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The All-Important Distinction Between Hearing Your Client and Listening to Them

Updated: Oct 6

We all know how important communication is. In all areas of life, whether it’s in a professional or personal context, communication is integral to people understanding each other. Being able to listen effectively will help you communicate better with your client – and it will help you identify what they truly need from you.





For those of us that work in client-facing roles, developing our communication skills is important to ensure we provide the best support to our client. Understanding the difference between hearing and listening is essential to this. Hearing is generally passive – you’re hearing what people are telling you, but you may not actually take the information in and engage with it. Listening, on the other hand, is active and involves genuinely paying attention to what someone is saying, with the aim of gaining a real understanding of what they’re communicating to you. Listening entails not just understanding the words you’re hearing, but also picking up on the nuances and cues beneath what is actually being said.

When you start working on your ability to listen well to your clients, you’ll learn that providing the best work will depend on how well you interpret what the customer has said. Being able to listen to, understand and accurately interpret your client’s needs is a very important skillset to develop. In order to provide the best solutions to your client, you’ll need to listen carefully and pay attention to what’s being said between the lines to identify what they truly want or need.


Be mindful that what your client says they want is not necessarily what they or their business is actually in need of. Sometimes, clients simply don’t know what is in their best interest. Henry Ford, the father of the automotive industry allegedly once said, “If I had asked what people wanted, they would have said faster horses”. As Ford so cleverly suggests, it’s possible to develop solutions that address a client’s needs better than what they think they need. We can distinguish between what a client wants and what their actual needs are.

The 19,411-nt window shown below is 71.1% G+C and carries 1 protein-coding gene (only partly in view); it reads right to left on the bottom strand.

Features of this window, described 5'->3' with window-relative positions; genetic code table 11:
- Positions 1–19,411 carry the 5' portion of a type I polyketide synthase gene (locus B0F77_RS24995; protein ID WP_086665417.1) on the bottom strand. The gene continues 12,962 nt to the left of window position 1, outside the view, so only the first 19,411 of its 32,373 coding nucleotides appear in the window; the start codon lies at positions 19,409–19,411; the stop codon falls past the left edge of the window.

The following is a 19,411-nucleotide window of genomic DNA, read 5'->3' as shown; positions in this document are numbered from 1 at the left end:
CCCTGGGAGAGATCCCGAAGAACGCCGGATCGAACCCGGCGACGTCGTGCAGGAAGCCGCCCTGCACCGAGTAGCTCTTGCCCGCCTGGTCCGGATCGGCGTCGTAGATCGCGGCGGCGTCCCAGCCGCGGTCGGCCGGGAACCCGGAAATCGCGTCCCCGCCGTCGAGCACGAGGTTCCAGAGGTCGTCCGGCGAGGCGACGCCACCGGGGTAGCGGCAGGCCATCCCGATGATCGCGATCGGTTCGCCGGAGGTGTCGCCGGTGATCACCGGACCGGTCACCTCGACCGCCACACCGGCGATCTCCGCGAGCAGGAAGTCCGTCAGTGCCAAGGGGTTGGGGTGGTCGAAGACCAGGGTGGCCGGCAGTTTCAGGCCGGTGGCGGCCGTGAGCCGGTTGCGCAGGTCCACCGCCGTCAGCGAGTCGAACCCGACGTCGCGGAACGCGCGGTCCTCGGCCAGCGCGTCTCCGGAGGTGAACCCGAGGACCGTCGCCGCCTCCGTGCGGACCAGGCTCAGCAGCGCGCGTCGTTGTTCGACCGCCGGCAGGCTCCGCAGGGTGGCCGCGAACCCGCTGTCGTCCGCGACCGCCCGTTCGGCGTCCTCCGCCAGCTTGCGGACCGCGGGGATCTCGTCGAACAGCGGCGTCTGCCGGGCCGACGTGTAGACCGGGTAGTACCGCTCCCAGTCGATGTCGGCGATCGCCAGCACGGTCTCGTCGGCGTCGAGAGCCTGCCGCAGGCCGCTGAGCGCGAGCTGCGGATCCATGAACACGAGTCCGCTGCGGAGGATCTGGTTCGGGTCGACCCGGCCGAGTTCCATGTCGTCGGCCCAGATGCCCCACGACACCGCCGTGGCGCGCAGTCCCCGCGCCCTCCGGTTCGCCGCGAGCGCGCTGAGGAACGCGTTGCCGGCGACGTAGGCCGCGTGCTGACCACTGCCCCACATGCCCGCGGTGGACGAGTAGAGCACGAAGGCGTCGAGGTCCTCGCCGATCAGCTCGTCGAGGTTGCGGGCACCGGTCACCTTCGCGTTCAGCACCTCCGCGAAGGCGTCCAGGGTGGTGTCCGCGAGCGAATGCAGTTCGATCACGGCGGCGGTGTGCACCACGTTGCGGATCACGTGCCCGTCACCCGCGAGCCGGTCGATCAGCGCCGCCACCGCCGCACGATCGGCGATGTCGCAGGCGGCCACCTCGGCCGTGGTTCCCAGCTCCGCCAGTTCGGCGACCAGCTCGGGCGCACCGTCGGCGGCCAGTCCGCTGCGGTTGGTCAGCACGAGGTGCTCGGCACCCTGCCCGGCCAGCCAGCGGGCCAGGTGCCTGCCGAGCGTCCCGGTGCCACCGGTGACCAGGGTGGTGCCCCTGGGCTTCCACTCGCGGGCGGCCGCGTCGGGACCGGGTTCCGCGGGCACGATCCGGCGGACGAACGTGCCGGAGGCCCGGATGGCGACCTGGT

A client might come to you with a certain idea or request in mind, but as a professional in the field, you might know from experience that this particular idea would likely be a poor choice for the client. If this is the case, just hearing what the customer wants and providing them with what they requested isn’t offering the best service to them. Actively listening to what the client says they want and taking in their situation would give you a better understanding of what they actually need from you. This goes deeper than just accepting what the customer says they want, and focuses on identifying what their actual needs are and how you can best help them. As you can see, if you’d like to offer your client the best service you can, you might need to do better than just giving them what they ask for, and instead delve deeper into what their actual needs are through asking key questions, doing research in the relevant market and identifying the best solution for their issue.

Though trying to identify your client’s true need is important, you’ll also need to find a healthy balance between what the client wants and what you think is best. As a professional, helping the client understand what they actually need is important, but it’s also your responsibility to give them what they ask for if they don’t heed your advice. It’s ultimately the client’s call, and if the work you deliver doesn’t correspond to the brief they gave you, it goes without saying that most clients would be disappointed.

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